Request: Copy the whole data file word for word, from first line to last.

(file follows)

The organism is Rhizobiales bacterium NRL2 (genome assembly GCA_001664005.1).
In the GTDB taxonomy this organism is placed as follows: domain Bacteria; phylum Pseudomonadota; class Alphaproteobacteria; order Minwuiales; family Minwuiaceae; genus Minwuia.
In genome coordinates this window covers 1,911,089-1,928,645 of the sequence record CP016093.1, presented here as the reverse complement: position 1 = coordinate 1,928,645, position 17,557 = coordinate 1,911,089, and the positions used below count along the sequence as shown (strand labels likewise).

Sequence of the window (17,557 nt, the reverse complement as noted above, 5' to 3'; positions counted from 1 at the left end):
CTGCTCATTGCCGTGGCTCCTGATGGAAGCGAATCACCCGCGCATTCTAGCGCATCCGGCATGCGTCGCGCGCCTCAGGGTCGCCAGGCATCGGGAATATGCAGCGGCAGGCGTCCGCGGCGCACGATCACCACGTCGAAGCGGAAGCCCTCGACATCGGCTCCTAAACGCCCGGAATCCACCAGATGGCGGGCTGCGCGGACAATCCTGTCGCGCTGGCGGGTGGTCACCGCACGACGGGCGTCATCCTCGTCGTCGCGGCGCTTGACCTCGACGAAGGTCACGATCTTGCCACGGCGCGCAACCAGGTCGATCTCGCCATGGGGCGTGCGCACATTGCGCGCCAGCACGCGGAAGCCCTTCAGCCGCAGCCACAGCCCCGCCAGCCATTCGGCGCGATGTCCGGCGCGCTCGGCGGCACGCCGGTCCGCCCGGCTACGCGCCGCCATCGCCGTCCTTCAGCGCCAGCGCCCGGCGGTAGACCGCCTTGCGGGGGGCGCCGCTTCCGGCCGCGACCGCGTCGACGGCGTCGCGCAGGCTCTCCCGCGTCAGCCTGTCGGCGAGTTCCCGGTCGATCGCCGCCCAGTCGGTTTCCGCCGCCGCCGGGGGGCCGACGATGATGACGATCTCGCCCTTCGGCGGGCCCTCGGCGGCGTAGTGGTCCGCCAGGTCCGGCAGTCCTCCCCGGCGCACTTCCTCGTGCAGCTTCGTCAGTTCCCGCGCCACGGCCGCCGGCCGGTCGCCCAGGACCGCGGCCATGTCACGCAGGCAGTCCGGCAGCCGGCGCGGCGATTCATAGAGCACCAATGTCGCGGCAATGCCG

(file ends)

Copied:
The organism is Rhizobiales bacterium NRL2 (genome assembly GCA_001664005.1).
In the GTDB taxonomy this organism is placed as follows: domain Bacteria; phylum Pseudomonadota; class Alphaproteobacteria; order Minwuiales; family Minwuiaceae; genus Minwuia.
In genome coordinates this window covers 1,911,089-1,928,645 of the sequence record CP016093.1, presented here as the reverse complement: position 1 = coordinate 1,928,645, position 17,557 = coordinate 1,911,089, and the positions used below count along the sequence as shown (strand labels likewise).

Sequence of the window (17,557 nt, the reverse complement as noted above, 5' to 3'; positions counted from 1 at the left end):
CTGCTCATTGCCGTGGCTCCTGATGGAAGCGAATCACCCGCGCATTCTAGCGCATCCGGCATGCGTCGCGCGCCTCAGGGTCGCCAGGCATCGGGAATATGCAGCGGCAGGCGTCCGCGGCGCACGATCACCACGTCGAAGCGGAAGCCCTCGACATCGGCTCCTAAACGCCCGGAATCCACCAGATGGCGGGCTGCGCGGACAATCCTGTCGCGCTGGCGGGTGGTCACCGCACGACGGGCGTCATCCTCGTCGTCGCGGCGCTTGACCTCGACGAAGGTCACGATCTTGCCACGGCGCGCAACCAGGTCGATCTCGCCATGGGGCGTGCGCACATTGCGCGCCAGCACGCGGAAGCCCTTCAGCCGCAGCCACAGCCCCGCCAGCCATTCGGCGCGATGTCCGGCGCGCTCGGCGGCACGCCGGTCCGCCCGGCTACGCGCCGCCATCGCCGTCCTTCAGCGCCAGCGCCCGGCGGTAGACCGCCTTGCGGGGGGCGCCGCTTCCGGCCGCGACCGCGTCGACGGCGTCGCGCAGGCTCTCCCGCGTCAGCCTGTCGGCGAGTTCCCGGTCGATCGCCGCCCAGTCGGTTTCCGCCGCCGCCGGGGGGCCGACGATGATGACGATCTCGCCCTTCGGCGGGCCCTCGGCGGCGTAGTGGTCCGCCAGGTCCGGCAGTCCTCCCCGGCGCACTTCCTCGTGCAGCTTCGTCAGTTCCCGCGCCACGGCCGCCGGCCGGTCGCCCAGGACCGCGGCCATGTCACGCAGGCAGTCCGGCAGCCGGCGCGGCGATTCATAGAGCACCAATGTCGCGGCAATGCCG